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Comment Re:Fundamentalists (Score 2) 566

Totally fair point. But I still believe that providing a science degree in acupuncture is misleading. A biologist studying why acupuncture worked so well with your son using scientific methods is certainly science. But the practice of acupuncture itself is not scientific; as far as I know (and I may not have the most up-to-date information, so please excuse me if that is the case), there are no known mechanisms which can explain how or why acupuncture works, and indeed, again to the best of my knowledge, when double blind studies are performed comparing acupuncture to standard western medicine there is no statistically significant correlation between the application of acupuncture and positive effects beyond those of a placebo. That being said, acupuncture is the only thing that, at least temporarily, alleviated some joint pain my mother was experiencing. But anecdotal evidence is not scientific evidence. It's because of these reasons that people are up in arms about acupuncture degrees being classified as science degrees.

Comment Re:Fundamentalists (Score 1) 566

OK. Fair enough. I can totally accept that. If my premise is incorrect, and alternative medicine is not meant to improve an objective, measurable, scientifically-derived notion of the health of a human being, but instead is meant to improve a subjective, philosophical, personal characteristic such as "wealth," then it is not science. The whole point of this article is that these universities are providing science degrees for these subjects. If they were philosophy or anthropology then there would most likely not be a discussion like this. I think your argument really reinforces the point of the article.

Comment Re:Fundamentalists (Score 1) 566

So how do you explain all the intelligent people using it?

Well - how do you explain the fact that there are a vast number of intelligent people who follow a religion, as well as a vast number of intelligent people who do not believe in a religion? I'm really not saying anything about religion, I'm just saying that your argument is very, very flawed. I will apologize, though for using "alternative medicine" as a catch-all when I was really referring specifically to homeopathy. If you set up a double blind study on a specific ailment and treat one group with a placebo, one group with a homeopathic remedy, and one with modern medicine (assuming modern medicine has a treatment for the specific ailment), then you will find that the homeopathic remedy is equally as effective as a placebo. If you can show me a peer-reviewed study that shows a homeopathic remedy which is more effective than a placebo, then I (and I would imagine a large number of other folks on /.) would accept your argument. I'm not trying to be mean here, I just don't believe that you are making sound arguments, and you're not really addressing my argument directly, either.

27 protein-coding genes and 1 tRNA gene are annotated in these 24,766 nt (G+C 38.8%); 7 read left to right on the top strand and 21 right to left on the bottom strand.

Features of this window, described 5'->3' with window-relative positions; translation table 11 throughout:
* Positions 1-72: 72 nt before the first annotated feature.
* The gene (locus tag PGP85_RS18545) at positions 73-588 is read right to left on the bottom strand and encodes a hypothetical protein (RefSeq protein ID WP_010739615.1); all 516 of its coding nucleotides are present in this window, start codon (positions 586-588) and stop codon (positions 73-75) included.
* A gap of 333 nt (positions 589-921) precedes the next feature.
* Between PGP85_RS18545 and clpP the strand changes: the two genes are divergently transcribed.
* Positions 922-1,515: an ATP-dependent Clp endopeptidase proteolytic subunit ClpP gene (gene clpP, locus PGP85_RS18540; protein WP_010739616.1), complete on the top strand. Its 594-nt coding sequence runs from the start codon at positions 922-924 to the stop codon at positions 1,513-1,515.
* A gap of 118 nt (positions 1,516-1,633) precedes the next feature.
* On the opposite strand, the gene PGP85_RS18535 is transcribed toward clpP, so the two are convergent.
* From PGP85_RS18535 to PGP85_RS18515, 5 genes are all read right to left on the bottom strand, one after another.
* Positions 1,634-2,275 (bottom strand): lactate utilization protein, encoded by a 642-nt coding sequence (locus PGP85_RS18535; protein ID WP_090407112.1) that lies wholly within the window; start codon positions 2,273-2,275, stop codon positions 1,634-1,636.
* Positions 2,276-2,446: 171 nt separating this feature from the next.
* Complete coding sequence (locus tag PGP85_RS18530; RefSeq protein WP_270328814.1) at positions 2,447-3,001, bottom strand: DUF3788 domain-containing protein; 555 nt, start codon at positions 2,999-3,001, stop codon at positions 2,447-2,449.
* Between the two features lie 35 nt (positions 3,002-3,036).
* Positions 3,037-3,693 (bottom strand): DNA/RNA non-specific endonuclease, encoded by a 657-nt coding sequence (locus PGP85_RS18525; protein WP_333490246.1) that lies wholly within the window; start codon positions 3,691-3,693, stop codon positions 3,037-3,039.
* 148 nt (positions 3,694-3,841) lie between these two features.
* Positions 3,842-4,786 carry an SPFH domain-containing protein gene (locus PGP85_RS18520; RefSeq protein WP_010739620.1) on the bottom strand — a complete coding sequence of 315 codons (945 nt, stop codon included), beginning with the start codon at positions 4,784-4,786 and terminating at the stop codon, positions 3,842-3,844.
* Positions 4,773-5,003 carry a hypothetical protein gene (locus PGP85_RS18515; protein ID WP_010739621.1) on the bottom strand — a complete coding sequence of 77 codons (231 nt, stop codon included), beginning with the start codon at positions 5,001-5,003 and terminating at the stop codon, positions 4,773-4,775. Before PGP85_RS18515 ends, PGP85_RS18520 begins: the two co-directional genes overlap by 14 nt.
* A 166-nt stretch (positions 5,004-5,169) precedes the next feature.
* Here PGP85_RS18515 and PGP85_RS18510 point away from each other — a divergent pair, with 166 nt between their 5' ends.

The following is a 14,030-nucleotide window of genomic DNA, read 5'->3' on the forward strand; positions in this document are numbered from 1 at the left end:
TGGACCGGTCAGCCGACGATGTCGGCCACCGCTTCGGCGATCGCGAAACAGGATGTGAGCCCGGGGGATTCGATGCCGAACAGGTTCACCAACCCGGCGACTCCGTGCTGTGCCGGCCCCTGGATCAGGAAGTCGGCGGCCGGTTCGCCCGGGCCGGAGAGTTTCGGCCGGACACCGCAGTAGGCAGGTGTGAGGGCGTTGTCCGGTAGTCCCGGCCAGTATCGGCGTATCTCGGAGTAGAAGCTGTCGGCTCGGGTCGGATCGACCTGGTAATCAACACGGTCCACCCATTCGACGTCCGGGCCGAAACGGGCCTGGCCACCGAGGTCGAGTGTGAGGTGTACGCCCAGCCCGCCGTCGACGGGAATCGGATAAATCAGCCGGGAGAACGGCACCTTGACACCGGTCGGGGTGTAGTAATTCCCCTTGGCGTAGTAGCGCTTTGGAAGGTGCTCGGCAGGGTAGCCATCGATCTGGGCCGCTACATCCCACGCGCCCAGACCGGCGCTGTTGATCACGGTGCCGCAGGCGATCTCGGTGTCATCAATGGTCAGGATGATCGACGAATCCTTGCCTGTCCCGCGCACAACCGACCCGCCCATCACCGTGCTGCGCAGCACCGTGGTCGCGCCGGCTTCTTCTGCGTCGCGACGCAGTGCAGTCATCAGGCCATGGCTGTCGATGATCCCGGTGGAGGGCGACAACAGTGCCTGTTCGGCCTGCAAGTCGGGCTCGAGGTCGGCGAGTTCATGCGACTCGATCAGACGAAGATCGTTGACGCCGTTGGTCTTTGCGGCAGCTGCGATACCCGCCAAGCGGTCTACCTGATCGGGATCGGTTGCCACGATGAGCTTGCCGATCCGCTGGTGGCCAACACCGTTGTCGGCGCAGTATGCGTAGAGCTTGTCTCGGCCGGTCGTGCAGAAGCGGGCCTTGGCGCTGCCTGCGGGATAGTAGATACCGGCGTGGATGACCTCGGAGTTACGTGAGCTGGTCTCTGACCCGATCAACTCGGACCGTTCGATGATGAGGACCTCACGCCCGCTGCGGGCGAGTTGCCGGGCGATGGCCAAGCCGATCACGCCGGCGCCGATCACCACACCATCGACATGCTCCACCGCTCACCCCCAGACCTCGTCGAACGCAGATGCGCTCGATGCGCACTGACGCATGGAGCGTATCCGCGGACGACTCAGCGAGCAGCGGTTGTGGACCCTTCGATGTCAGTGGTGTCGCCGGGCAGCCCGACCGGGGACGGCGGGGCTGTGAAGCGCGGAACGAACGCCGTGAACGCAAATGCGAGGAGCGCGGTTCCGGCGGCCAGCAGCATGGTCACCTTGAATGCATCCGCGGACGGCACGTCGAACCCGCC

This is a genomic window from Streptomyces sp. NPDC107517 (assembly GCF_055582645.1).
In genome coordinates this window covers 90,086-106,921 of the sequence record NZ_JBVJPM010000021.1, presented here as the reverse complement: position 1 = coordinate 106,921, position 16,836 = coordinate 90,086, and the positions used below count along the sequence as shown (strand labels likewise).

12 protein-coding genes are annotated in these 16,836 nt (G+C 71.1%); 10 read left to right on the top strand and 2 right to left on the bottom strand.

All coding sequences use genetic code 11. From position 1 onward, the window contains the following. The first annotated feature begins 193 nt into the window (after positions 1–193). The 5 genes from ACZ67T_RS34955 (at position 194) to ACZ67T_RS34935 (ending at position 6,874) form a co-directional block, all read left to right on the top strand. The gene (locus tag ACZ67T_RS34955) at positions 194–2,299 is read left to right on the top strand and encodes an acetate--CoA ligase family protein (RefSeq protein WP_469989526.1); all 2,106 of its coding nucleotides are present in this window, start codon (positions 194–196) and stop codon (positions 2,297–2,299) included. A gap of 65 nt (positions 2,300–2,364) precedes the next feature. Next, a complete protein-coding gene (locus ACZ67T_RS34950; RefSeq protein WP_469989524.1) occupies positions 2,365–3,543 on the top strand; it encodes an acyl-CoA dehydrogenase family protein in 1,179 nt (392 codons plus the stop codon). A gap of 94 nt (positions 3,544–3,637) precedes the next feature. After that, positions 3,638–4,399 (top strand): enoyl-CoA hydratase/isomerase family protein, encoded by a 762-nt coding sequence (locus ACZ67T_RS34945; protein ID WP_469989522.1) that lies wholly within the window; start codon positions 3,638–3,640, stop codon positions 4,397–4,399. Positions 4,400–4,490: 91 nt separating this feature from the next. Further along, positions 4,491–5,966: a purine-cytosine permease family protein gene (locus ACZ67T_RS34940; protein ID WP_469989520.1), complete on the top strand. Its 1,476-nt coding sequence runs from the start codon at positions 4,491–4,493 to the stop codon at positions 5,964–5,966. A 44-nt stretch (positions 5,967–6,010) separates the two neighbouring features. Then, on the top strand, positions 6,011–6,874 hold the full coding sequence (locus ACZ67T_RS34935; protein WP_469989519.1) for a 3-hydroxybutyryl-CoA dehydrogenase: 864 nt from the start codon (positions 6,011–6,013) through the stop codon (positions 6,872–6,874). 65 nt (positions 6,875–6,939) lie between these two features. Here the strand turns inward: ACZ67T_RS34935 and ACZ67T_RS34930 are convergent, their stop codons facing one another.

Comment Re:Fundamentalists (Score 3, Insightful) 566

I think you're missing a piece - the measurement of the health of a human is well within the realm of human perception and instrumentation. The goals of standard medicine and alternative medicine are the same: improve the health of a human. If standard medicine works and alternative medicine doesn't, well, you should be able to figure the rest out from there.

Comment Re:The Only Solution (Score 2) 106

Again, I disagree, and I'll add that I'm basing this off of personal experience. With proper training any reasonable policy should be able to be implemented, the hard part is actually making sure that people are trained and understand the repercussions. "Hard" is the operative word, it's not "impossible," and can even be easy if you do it a lot. If you have important data, like medical records, credit card numbers, socials and people don't follow simple policies like that, then they should be terminated. If you're telling me that in your organization anyone can just walk in and plug a laptop into a jack as long as they're wearing coveralls and a Verizon badge, then I truly hope that you don't have my SSN or credit card info. An inability to enforce such a simple policy in an organization that deals with sensitive data is a terrifying thought.

Comment Re:The Only Solution (Score 1) 106